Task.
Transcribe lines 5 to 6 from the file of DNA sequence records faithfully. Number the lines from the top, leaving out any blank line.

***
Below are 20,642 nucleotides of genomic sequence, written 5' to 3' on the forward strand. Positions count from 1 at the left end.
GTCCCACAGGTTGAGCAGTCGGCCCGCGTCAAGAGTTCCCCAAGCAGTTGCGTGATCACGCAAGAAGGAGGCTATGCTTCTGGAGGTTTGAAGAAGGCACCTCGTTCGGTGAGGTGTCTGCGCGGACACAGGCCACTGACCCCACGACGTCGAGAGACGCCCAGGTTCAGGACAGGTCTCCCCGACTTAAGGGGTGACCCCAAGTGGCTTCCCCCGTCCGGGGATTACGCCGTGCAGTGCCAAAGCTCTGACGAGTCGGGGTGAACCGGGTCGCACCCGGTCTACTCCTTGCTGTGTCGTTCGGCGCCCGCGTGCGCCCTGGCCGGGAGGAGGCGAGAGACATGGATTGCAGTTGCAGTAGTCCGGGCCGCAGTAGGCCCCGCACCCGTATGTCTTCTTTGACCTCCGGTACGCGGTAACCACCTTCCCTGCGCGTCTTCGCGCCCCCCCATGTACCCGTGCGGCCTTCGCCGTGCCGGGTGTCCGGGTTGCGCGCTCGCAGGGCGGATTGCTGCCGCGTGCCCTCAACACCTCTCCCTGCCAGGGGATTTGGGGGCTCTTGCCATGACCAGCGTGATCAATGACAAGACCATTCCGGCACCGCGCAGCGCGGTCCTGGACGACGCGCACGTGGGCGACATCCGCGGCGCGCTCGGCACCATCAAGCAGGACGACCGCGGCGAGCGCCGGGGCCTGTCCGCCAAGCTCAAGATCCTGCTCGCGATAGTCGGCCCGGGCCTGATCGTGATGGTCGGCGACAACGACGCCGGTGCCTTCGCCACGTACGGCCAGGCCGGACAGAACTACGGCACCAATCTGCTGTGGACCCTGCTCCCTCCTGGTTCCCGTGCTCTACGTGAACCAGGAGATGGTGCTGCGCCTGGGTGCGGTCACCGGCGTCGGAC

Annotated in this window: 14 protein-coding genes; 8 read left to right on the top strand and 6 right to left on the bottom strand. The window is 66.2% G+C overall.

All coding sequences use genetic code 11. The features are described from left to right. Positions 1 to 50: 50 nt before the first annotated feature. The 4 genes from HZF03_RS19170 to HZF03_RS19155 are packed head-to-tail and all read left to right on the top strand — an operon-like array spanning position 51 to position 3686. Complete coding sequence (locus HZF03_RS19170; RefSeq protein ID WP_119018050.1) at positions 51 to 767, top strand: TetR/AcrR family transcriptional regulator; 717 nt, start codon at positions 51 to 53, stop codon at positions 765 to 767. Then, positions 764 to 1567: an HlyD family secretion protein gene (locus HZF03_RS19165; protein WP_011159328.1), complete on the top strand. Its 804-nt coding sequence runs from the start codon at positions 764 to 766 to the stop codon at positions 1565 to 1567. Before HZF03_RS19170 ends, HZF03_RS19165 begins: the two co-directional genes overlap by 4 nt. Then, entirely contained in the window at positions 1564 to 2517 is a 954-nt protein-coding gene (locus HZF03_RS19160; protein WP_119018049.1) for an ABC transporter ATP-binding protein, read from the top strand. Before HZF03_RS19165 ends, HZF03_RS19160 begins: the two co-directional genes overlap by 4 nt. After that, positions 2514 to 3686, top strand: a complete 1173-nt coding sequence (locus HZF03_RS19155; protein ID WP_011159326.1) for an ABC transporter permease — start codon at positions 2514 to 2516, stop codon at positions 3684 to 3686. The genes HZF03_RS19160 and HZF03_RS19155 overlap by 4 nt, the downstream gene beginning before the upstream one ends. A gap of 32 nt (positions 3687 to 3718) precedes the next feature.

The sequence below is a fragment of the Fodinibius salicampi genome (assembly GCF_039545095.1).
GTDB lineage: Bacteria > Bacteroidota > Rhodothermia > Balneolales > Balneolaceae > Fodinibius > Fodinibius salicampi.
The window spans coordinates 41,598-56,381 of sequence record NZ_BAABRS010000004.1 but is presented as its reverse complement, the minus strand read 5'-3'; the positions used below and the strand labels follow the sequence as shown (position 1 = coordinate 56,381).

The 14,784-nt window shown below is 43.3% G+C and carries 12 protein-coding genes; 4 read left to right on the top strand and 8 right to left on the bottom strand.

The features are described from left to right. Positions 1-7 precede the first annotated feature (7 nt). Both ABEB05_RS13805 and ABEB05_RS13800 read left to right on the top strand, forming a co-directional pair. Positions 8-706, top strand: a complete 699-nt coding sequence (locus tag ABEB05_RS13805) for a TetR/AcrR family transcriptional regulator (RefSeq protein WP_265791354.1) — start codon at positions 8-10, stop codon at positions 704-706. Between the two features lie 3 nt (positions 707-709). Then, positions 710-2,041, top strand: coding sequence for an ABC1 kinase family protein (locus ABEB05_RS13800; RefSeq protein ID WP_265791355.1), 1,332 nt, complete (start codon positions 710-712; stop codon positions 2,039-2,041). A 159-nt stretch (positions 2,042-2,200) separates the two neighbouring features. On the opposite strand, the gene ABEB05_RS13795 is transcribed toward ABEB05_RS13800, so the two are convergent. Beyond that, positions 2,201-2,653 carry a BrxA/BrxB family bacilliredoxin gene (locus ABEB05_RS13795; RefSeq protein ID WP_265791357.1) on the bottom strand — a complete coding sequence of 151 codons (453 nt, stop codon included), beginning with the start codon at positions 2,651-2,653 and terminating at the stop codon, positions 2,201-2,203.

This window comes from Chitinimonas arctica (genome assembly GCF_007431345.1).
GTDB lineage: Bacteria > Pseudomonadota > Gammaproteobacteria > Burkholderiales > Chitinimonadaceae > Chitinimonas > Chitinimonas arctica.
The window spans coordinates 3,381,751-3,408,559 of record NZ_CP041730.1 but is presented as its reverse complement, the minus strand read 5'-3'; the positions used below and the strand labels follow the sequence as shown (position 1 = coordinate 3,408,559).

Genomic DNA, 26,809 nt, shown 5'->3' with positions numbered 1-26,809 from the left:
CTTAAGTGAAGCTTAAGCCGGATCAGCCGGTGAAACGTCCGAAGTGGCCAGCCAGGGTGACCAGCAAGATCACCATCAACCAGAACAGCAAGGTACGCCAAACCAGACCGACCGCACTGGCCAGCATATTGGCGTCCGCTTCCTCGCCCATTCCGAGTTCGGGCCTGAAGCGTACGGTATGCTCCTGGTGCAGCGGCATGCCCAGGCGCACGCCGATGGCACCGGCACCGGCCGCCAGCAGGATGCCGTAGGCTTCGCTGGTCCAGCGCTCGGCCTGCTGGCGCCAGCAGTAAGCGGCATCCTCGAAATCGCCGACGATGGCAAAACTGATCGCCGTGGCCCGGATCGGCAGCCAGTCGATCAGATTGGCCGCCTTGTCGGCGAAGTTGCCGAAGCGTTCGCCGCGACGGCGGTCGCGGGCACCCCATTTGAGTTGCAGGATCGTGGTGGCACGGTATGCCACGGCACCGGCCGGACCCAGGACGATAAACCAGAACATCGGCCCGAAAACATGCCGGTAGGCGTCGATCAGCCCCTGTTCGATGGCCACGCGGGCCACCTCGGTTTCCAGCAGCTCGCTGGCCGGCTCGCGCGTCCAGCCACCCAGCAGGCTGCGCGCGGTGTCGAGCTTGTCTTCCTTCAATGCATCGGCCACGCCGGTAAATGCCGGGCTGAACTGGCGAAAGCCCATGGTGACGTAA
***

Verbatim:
The sequence below is a fragment of the Fodinibius salicampi genome (assembly GCF_039545095.1).
GTDB lineage: Bacteria > Bacteroidota > Rhodothermia > Balneolales > Balneolaceae > Fodinibius > Fodinibius salicampi.